A girl-powered, family-hearted Ghostbusters story set in St. Augustine, Florida! "Cracking jokes, kicking ghost butt, and being charming," 12-year-old Lucely and her best friend, Syd, battle long-dead villains. Will Lucely's firefly family spirits, Syd's bruja grandmother Babette, and a suspiciously intelligent cat named Chunk (yes, a Goonies reference, and not the only one!) be enough help or will Lucely lose her home, her family, and the lives of everyone in her city? This is a classic ghost-hunting buddy adventure that's perfect for upper elementary, pre-teen fans of Coco, Moana, etc. Lots of fun, witchy pop culture catnip, including retro movies and Harry Potter references throughout. Excellent on audio!
A beautiful, warm, old-fashioned, timely, medieval tale of bravery and love and the power of stories. And of a wise and very cranky goat.
Picking up right where A Deadly Education left off, our sensible, snarky, powerful, damaged, thundercloud of a young witch, El, is trying to survive her senior year at the Scholomance — a magical, sentient boarding school that's deadly but not as deadly as existence outside the Scholomance. Book 2 expands the scope of the action, the cast of characters, the depth of intrigue, El's perspectives... But it doesn't expand it into a different kind of story. If you liked the first book, you'll be happy with this one. Except the ending. No one is happy with that ending, Naomi MiddleName Novik! (Still... can't wait for book 3!)
What a trip! Both fast-paced and thoughtful, this is fun, well-written superhero fiction. A young adult mutant is coming into her powers. A vaguely French and very arrogant super-soldier/thief is coming to grips with loss of power and identity. Sentient tech is continuing to evolve. And they're all converging at the Xavier Institute in this adventurous and touching heist story with themes of second chances, found families, self-discovery, and the choices that define us.
Oh my goodness. Chainani skillfully spins familiar stories into fresh dangerous and delightful tales that are both beautifully written and wickedly smart with lessons that resonate with today's readers. These tales will haunt you in all the best ways.
In an alternate London in 1983 (not so alternate that we don't get Boy George and Doc Martens), Susan Arkshaw is on a pre-college quest to discover the identity of her father when she gets swept up in an adventure that is larger, stranger, and far more magical than she anticipated. She seems to be at the center of this adventure — along with an outrageously attractive, fashion-forward, magical sword-wielding bookseller named Merlin and his magically talented, intellectual bookseller sister Vivien. I was sold at "magical sword-wielding bookseller Merlin" but there's plenty more to like in this classic-feeling, plot-driven fantasy where deep Old World magic exists side-by-side with the modern world.
This is the intro to white privilege that every white kid, parent, teacher, librarian, aunt, uncle, friend, and human has been missing in their lives. Engaging and conversational, refreshingly honest and personal, verified white guy Brendan Kiely gives us a great starting point for understanding how white privilege saturates our society, for examining how it affects our individual lives, and for starting a conversation about it with our kids and each other. Plus: intro by Jason Reynolds! plenty of dumb teen shenanigans! excellent on audio (find it at our audio partner Libro.fm)!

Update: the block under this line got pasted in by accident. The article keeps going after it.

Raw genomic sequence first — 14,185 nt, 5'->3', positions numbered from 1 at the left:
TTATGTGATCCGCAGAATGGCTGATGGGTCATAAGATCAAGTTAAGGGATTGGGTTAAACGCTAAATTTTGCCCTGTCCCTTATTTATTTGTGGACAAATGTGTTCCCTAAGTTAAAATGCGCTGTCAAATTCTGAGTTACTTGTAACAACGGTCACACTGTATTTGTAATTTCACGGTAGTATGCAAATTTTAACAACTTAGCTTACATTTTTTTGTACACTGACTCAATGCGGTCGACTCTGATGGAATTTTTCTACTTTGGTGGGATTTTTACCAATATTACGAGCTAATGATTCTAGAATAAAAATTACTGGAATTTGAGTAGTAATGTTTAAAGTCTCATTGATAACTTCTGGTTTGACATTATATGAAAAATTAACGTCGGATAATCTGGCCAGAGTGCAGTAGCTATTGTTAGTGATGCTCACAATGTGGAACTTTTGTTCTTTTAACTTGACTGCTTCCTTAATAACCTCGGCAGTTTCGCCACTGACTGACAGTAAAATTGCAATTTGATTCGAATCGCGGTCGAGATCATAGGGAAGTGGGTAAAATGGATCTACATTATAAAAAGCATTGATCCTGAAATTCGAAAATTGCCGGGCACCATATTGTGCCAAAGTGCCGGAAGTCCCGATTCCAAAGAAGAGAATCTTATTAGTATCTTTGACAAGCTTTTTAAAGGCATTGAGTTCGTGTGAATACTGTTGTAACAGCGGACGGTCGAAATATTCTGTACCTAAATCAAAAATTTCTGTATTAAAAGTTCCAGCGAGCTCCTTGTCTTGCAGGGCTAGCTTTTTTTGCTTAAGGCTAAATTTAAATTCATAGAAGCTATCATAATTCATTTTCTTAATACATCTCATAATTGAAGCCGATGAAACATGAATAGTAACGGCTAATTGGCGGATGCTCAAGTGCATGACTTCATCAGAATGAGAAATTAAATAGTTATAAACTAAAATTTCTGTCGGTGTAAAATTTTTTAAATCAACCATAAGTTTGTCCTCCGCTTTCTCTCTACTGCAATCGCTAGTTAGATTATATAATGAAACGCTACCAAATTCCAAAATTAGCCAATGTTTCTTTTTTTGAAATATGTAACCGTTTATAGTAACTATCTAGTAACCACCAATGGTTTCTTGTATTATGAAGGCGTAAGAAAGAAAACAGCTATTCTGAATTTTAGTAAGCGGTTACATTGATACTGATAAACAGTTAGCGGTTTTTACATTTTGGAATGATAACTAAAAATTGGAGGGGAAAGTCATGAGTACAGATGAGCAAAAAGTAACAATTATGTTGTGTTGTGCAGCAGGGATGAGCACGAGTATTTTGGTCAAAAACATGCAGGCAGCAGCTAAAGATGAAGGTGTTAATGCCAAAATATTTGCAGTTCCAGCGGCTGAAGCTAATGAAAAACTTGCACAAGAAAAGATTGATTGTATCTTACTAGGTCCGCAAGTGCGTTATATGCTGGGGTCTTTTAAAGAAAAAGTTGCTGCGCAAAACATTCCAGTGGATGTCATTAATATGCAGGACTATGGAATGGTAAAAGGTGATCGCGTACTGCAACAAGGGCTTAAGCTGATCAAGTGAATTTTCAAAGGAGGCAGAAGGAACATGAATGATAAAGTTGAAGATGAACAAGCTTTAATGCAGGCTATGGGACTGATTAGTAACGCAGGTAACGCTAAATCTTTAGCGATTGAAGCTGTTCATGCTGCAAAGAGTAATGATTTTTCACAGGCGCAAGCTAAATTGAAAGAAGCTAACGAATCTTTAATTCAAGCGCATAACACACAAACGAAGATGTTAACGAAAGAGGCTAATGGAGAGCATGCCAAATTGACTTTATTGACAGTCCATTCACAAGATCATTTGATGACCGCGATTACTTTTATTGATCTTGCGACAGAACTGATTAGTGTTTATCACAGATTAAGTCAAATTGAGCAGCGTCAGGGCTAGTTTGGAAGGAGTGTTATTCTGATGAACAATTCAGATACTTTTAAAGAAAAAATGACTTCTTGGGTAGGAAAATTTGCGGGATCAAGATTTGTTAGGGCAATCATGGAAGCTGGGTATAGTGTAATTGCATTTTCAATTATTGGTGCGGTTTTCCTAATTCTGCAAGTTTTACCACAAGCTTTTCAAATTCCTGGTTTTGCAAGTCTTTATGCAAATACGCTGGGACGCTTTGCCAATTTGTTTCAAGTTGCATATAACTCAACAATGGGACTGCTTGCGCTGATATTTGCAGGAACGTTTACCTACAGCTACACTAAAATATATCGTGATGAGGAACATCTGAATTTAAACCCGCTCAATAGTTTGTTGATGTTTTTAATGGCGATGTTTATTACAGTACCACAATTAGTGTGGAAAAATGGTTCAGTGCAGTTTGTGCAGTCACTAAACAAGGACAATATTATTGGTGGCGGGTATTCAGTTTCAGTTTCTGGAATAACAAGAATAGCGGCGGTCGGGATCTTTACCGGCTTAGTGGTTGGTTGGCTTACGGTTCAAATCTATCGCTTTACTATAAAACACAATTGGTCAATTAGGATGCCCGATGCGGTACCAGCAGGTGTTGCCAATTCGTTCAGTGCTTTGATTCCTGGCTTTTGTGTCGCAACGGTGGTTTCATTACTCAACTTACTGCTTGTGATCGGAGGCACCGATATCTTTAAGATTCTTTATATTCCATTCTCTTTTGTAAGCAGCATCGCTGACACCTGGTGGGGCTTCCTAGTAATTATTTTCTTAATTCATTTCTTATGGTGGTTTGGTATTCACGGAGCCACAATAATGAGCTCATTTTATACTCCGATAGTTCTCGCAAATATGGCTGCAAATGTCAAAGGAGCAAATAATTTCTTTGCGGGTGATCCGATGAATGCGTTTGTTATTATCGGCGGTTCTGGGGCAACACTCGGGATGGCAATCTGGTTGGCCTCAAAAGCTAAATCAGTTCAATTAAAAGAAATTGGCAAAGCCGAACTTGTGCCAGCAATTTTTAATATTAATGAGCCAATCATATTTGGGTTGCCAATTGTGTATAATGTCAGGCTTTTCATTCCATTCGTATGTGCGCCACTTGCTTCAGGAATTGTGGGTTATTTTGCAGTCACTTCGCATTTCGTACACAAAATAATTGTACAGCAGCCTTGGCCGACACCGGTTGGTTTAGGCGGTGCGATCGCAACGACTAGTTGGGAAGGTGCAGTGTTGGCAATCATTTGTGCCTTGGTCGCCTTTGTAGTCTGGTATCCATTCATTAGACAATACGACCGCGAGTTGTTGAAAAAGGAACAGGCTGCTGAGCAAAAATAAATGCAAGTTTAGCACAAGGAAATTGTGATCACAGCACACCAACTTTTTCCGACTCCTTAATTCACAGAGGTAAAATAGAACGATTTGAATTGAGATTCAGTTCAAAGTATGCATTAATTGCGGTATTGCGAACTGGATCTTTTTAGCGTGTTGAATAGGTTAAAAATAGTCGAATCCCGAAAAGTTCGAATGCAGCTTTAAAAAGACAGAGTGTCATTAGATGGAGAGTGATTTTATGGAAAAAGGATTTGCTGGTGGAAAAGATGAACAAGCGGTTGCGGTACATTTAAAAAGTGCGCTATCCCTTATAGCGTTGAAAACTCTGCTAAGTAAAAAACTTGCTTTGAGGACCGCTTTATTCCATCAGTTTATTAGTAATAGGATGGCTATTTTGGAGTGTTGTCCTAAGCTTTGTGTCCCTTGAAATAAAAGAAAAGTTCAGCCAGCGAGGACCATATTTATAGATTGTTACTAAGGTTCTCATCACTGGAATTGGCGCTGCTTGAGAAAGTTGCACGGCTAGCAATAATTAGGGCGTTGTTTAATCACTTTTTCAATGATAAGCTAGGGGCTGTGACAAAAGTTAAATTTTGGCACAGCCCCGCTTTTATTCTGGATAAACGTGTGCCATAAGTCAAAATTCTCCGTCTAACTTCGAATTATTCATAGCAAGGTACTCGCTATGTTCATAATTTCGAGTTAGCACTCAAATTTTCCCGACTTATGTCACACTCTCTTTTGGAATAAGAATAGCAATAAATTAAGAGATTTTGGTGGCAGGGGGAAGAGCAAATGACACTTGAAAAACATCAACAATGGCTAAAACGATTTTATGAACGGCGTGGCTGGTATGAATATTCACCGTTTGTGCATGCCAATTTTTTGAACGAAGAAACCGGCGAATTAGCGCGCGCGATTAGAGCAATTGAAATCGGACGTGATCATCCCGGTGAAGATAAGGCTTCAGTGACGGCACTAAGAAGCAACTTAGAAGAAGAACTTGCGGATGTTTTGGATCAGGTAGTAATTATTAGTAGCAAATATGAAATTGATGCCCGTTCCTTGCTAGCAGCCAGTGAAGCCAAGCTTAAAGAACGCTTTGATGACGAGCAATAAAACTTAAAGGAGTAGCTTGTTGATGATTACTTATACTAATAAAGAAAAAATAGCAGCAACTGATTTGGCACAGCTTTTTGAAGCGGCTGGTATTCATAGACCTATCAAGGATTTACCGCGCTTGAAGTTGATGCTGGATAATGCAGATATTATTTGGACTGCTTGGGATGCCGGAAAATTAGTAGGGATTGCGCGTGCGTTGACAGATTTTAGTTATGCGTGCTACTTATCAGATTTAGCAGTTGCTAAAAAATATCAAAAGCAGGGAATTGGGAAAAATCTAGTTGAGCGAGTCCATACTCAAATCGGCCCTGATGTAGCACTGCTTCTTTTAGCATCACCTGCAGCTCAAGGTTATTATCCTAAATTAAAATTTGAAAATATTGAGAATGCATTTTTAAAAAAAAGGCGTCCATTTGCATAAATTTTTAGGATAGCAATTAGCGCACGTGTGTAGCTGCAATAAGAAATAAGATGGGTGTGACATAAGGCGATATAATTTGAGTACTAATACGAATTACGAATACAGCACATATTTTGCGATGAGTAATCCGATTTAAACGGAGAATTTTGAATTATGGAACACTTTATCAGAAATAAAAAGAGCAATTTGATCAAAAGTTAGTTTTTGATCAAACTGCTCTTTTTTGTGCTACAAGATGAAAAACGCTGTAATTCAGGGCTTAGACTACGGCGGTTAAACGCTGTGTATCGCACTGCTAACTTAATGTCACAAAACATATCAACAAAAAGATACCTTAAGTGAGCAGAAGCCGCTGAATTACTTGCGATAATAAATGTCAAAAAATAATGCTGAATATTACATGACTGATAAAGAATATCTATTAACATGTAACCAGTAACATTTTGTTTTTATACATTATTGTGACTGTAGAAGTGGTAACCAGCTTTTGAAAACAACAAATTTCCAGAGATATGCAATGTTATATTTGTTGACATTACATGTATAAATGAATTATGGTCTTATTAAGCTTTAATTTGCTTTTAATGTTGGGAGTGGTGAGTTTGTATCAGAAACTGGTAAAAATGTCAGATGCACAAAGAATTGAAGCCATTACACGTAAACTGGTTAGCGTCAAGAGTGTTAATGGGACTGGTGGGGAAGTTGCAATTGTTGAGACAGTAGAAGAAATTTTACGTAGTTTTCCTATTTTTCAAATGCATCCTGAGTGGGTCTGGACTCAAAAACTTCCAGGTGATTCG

Charmingly fanciful, melancholic, heroic, and hopeful. If empathy were a superpower, I would expect to find the cape and mask for it hanging in TJ Klune's bat cave. In Under the Whispering Door, a terrible excuse for a human gets the chance to reflect and become more while ghosting around at a teashop in the woods that's actually a way station for whatever comes after this life. Is it a book about death? Yes. But of course it's really a book about life… and loss and empathy and second chances and letting go and holding on and family. It's lovely and painful and goofy and pure.
The Death of Francis Bacon is a fictionalized story of Artist Francis Bacon's last moments, using the paintings as narrators. Seven short chapters lay out a glimpse into the delusions of Bacon's art, specifically his final seven paintings. Porter's word choice paints a vivid picture (pun intended) of the ending moments of Bacon's horrifically frustrating past. Art history lovers that have prior knowledge of Bacon's life will love this fictionalized conclusion of his life.
On the surface, Mizuki has a beautiful life: a hardworking husband, two children she adores, and a beautiful Tokyo high-rise apartment, but Mizuki is drowning in the realities of motherhood and feeling disconnected from her life before becoming a wife and mother. Then she meets Kiyoshi, and her relationship with him brings her back to herself and helps her see a way forward. Itami's beautifully written debut novel is a realistic portrayal of the universal conflicting emotions of motherhood, and it is also a fascinating peek into modern Tokyo.
The reality TV dating story I didn't know I needed! In "The Charm Offensive," an unexpected story of affirming love — from both self and others — emerges from the toxic trash heap that is reality TV dating shows. With lovely complex main characters, broad representation and inclusivity, support for mental health, and an shakeable theme of loving and deserving love, this is a refreshing #OwnVoices contemporary romance that doesn't sacrifice personal health and development for the sake of a tidy, shoe-horned romance plot. And yet! You'll absolutely find the romance tropes you adore. Perfect for fans of Boyfriend Material and anyone who loves to hate-watch The Bachelor!